We are pesticide industry in India and doing some projects and training for our people in-house at present for Six Sigma, and we may discuss our difficulties and out comes if you are willing to do so.
    Regards
    Dr Abhijit Purohit

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    #97028

    Michael Schlueter
    Participant

    You can use six sigma, when you have more than 4 defects per million opportunities AND you want to arrive at this level AND these defects really do hurt.
    Defects in your process can be, e.g.:

    defective products or parts
    defective flow of information
    defective sales
    which depends on your scope.
    Defects do ‘hurt’, when they do affect people. E.g. when

    defects from sales lower profitability of your company
    defects from information lead to wrong decisions
    defects from products cause injuries to or complaints from your customers.
    Best regards, Michael Schlueter

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    #97039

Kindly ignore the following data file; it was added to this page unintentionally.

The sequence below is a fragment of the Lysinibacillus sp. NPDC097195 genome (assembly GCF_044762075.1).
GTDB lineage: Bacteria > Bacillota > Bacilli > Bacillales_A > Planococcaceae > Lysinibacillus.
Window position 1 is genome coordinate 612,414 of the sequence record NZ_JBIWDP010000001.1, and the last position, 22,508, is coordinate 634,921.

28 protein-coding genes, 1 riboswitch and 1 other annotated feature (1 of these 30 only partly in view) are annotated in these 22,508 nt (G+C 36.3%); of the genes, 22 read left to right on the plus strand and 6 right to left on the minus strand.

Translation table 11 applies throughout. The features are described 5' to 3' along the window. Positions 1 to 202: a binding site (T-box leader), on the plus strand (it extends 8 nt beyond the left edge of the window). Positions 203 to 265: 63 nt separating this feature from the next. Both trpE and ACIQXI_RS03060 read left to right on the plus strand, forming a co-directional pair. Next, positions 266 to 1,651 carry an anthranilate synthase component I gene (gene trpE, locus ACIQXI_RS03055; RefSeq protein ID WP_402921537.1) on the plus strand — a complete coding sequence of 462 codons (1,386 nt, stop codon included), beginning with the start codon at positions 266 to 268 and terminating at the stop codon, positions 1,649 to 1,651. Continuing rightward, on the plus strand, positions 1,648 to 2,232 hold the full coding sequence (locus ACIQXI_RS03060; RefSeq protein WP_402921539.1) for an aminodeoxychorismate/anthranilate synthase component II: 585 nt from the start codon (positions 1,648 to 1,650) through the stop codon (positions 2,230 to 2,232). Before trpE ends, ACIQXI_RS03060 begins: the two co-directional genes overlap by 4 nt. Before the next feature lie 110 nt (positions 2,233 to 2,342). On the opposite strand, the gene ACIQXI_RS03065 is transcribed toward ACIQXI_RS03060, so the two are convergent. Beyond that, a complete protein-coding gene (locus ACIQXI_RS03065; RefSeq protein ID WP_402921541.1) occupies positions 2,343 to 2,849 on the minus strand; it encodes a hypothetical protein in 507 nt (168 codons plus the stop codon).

Mikel
    Member

    Be careful of the answers you get on this forum. There is a lot of I have a tool (Six Sigma) the world looks like a Six Sigma problem.
    When redesigning a process, you toolset needs are generally dictated by the knowledge of the process available to you.
    I have seen where the process knowledge is good, the only and most valuable tool needed is a FMEA.
    On the otherhand, if knowledge is mostly tribal, you need good knowledge discovery tools such as what you would find in a DFSS course or in a good Taguchi course.
    If you are more specific about the need for redesign (what problem are you trying to solve), you’ll get better answers.

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    #97040